(A state advisory cited by the Triplicate last week incorrectly advised anglers to limit consumption of Klamath River fish. State officials said the press release should have said that fishermen should limit consumption of Klamath reservoir fish.)

Good returns upriver

Hillemeier said the fishery has been rather consistent throughout the harvest, aside from a few lulls, bringing the commercial harvest close to the 105,500 salmon that the tribe was allocated.

The fact that the tribe is a fair amount under the allocation could be a good thing, since "that projection is not a 100 percent by any means," said Hillemeier, who is confident that many spawners made it upriver to sustain the run even with a bountiful harvest.

Data collected from other reaches of the Klamath Basin seem to be validating his estimate. As of Sept. 18, there have been 4,154 salmon counted on the Shasta River - more than four times the highest count to that date since 2001.

"I think it directly relates to this large projected run. It's still too early to tell; they could just be running early," said Wade Sinnen, senior environmental scientist with the California Department of Fish and Game.

'A beautiful concept'

The tempo has gotten is even slower farther upriver in the estuary, closer to the Highway 101 bridge where Terry McCovey prefers to fish.

McCovey remembers fishing the Klamath during the "salmon wars" of the 1970s, when tribal members and federal agents literally took shots at each other over Indians' rights to fish the river. Nowadays even the anxiety at a busy Requa is too much for him. He prefers to fish and set up camp at Cats RV Park near the old Klamath townsite.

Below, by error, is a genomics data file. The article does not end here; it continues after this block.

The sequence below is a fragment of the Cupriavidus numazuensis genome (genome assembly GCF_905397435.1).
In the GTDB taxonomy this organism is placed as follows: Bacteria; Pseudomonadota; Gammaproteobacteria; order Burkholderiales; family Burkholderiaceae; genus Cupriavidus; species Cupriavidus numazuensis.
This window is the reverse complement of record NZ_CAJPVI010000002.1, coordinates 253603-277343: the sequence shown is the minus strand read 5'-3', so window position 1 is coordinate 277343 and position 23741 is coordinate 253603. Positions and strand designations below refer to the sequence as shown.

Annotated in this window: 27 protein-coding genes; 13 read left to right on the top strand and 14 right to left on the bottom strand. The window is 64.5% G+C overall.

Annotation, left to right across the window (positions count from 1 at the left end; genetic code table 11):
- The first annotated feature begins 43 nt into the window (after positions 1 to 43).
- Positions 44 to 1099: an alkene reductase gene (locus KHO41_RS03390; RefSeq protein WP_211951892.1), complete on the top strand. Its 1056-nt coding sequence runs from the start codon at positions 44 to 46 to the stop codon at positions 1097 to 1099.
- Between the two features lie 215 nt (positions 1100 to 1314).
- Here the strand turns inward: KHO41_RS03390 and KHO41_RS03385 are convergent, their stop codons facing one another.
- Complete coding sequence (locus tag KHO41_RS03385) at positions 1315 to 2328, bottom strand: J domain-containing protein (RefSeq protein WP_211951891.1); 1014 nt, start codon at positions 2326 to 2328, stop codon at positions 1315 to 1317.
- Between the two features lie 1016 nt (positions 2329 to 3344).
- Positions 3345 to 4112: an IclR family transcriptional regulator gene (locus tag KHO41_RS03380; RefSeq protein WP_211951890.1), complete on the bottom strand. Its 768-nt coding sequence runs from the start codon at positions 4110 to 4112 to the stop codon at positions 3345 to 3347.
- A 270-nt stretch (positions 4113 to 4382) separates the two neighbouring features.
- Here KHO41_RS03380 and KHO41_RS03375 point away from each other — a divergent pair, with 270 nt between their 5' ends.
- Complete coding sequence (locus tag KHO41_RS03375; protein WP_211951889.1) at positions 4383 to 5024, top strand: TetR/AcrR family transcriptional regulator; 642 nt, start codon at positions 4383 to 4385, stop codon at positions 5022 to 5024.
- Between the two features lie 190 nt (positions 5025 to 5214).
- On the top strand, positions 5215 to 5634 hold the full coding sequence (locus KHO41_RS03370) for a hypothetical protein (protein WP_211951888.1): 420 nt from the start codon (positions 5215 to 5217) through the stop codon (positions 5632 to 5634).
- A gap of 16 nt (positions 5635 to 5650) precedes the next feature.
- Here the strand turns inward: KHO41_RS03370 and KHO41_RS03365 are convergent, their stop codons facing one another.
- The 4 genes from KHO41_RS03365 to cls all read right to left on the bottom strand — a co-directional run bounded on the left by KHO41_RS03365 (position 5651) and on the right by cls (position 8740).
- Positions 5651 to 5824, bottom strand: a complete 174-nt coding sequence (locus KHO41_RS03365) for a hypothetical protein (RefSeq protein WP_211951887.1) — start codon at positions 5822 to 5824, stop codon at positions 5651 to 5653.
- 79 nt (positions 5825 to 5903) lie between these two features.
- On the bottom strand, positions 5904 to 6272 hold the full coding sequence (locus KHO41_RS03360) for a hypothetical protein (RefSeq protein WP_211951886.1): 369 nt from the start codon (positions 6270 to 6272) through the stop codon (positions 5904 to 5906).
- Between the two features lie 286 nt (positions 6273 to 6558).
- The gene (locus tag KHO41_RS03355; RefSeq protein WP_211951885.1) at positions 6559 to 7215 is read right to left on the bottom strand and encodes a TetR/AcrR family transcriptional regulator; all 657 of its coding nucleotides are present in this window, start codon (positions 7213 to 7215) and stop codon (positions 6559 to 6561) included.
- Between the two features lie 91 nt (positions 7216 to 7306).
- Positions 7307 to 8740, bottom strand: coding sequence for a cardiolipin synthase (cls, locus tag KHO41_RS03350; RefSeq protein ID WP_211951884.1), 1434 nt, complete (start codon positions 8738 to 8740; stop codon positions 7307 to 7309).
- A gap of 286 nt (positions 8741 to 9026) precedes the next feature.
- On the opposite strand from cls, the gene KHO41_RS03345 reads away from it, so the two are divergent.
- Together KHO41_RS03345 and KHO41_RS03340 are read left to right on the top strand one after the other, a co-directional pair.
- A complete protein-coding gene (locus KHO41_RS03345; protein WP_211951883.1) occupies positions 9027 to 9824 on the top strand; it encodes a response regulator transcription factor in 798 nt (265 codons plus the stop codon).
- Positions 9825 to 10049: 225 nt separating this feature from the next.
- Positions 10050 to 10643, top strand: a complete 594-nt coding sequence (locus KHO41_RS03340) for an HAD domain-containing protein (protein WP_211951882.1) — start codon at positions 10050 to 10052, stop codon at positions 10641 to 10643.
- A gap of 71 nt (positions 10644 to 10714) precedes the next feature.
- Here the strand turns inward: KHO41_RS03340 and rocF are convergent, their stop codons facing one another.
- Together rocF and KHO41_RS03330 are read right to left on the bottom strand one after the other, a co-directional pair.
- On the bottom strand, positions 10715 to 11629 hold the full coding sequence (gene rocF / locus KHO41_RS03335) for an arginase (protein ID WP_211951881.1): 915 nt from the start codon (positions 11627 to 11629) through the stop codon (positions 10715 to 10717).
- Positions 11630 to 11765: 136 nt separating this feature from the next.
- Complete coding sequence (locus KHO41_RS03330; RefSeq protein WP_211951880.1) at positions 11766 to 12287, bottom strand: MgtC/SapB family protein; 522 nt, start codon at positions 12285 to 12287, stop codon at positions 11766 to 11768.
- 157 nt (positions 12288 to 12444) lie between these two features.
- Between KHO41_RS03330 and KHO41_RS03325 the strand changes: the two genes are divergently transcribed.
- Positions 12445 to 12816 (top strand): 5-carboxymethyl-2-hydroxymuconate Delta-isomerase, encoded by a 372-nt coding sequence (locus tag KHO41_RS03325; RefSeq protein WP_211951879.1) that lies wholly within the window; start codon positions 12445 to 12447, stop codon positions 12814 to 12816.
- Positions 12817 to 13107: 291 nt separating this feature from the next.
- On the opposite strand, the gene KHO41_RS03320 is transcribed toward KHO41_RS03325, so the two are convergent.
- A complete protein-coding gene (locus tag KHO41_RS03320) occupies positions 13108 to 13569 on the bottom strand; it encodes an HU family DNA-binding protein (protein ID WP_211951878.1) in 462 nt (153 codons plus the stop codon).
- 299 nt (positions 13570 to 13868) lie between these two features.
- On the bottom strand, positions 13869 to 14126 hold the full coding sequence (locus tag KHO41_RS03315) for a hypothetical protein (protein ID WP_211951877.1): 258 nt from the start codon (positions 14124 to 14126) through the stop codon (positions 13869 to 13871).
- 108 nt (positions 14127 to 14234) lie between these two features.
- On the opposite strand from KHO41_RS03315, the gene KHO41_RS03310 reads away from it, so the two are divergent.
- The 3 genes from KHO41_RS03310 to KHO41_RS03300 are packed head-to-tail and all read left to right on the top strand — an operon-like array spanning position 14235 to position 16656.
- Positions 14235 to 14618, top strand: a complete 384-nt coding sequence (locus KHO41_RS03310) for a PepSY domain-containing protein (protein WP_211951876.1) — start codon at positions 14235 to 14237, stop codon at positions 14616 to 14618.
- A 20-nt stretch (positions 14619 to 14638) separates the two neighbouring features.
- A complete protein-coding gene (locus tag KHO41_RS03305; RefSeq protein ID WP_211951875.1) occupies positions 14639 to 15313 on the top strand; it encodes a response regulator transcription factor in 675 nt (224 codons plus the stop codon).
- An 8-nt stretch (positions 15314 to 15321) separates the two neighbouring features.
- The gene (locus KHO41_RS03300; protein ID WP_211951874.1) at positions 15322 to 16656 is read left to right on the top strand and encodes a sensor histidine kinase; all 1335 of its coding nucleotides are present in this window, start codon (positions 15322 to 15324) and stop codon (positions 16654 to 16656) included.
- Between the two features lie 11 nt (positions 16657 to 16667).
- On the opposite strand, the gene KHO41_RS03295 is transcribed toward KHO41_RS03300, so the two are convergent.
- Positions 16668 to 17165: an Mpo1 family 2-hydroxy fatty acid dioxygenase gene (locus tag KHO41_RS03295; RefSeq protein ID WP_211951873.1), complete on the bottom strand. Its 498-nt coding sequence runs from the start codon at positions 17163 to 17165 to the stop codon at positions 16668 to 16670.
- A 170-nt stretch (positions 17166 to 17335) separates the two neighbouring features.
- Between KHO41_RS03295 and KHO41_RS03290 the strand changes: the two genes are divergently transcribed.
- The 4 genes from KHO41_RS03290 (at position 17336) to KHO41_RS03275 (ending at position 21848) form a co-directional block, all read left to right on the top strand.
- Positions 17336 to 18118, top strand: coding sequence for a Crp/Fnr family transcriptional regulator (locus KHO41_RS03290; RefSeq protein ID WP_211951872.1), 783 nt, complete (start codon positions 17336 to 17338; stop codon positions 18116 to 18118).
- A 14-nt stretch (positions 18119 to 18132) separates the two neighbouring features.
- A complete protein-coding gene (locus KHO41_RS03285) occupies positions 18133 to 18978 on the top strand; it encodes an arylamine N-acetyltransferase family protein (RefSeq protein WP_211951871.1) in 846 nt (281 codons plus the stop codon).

"I like fishing and I like being on the river - I don't need all that tension," he said.

Fishing further up the estuary has its price.McCovey must row down to Requa to have his fish checked and pay his $3 per fish use fee that the tribe collects for each salmon sold. The use fee funds the Fisheries Department's monitoring of the river, enforcement of regulations, and the tribe's industrial ice machines that pump out 10 tons per day of free ice for tribal fishermen.

McCovey often finds himself rowing back to camp in the dark since the fishing has been best around 11 p.m. - just before the fishery closes at midnight. On Monday night, he caught 22 fish in 45 minutes around 11 p.m.

"Having my hunting and fishing rights on this river means everything to me," McCovey said. He reflected on the stories passed down to him about how all different tribes on the Klamath River used to respond to the beginning of the salmon runs.

When the first salmon of the season appeared on the Salmon River, a Karuk Indian would run down to the closest downriver village to spread the message. That village in turn would send another runner to relay the message to the next village until it finally reached Requa, McCovey said. The Indians at Requa wouldn't start fishing until they had received word that salmon had arrived at the Salmon River, he said.

"When you think about it, it's a beautiful concept; they were looking out for their upriver people," he said.